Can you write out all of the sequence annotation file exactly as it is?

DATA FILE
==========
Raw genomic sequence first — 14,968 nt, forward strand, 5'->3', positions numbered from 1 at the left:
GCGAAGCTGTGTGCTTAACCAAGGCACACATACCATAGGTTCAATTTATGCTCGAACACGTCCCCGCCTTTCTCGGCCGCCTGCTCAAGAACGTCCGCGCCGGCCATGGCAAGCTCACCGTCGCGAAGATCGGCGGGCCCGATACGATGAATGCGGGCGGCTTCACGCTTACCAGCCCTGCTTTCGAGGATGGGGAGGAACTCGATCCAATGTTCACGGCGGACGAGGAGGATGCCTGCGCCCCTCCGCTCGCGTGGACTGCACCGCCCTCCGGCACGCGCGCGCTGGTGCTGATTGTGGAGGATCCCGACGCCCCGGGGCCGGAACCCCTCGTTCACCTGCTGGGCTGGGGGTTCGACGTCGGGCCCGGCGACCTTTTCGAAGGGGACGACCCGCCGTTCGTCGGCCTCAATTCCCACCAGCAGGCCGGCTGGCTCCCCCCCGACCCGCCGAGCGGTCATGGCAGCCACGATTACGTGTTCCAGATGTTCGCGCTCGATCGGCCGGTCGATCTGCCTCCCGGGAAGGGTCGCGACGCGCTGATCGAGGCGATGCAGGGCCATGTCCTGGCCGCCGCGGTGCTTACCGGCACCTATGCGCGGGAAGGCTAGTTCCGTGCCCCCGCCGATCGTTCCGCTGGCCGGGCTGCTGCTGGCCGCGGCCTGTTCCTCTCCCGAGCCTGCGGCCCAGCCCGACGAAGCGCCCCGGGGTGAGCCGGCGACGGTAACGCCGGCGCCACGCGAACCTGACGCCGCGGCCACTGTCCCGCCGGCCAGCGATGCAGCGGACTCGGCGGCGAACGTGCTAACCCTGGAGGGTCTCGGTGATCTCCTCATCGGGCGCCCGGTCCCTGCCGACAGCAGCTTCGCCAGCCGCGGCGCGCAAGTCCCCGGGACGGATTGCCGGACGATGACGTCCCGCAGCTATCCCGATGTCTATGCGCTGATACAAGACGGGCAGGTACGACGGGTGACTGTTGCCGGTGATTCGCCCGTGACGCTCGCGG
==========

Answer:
Raw genomic sequence first — 14,968 nt, forward strand, 5'->3', positions numbered from 1 at the left:
GCGAAGCTGTGTGCTTAACCAAGGCACACATACCATAGGTTCAATTTATGCTCGAACACGTCCCCGCCTTTCTCGGCCGCCTGCTCAAGAACGTCCGCGCCGGCCATGGCAAGCTCACCGTCGCGAAGATCGGCGGGCCCGATACGATGAATGCGGGCGGCTTCACGCTTACCAGCCCTGCTTTCGAGGATGGGGAGGAACTCGATCCAATGTTCACGGCGGACGAGGAGGATGCCTGCGCCCCTCCGCTCGCGTGGACTGCACCGCCCTCCGGCACGCGCGCGCTGGTGCTGATTGTGGAGGATCCCGACGCCCCGGGGCCGGAACCCCTCGTTCACCTGCTGGGCTGGGGGTTCGACGTCGGGCCCGGCGACCTTTTCGAAGGGGACGACCCGCCGTTCGTCGGCCTCAATTCCCACCAGCAGGCCGGCTGGCTCCCCCCCGACCCGCCGAGCGGTCATGGCAGCCACGATTACGTGTTCCAGATGTTCGCGCTCGATCGGCCGGTCGATCTGCCTCCCGGGAAGGGTCGCGACGCGCTGATCGAGGCGATGCAGGGCCATGTCCTGGCCGCCGCGGTGCTTACCGGCACCTATGCGCGGGAAGGCTAGTTCCGTGCCCCCGCCGATCGTTCCGCTGGCCGGGCTGCTGCTGGCCGCGGCCTGTTCCTCTCCCGAGCCTGCGGCCCAGCCCGACGAAGCGCCCCGGGGTGAGCCGGCGACGGTAACGCCGGCGCCACGCGAACCTGACGCCGCGGCCACTGTCCCGCCGGCCAGCGATGCAGCGGACTCGGCGGCGAACGTGCTAACCCTGGAGGGTCTCGGTGATCTCCTCATCGGGCGCCCGGTCCCTGCCGACAGCAGCTTCGCCAGCCGCGGCGCGCAAGTCCCCGGGACGGATTGCCGGACGATGACGTCCCGCAGCTATCCCGATGTCTATGCGCTGATACAAGACGGGCAGGTACGACGGGTGACTGTTGCCGGTGATTCGCCCGTGACGCTCGCGG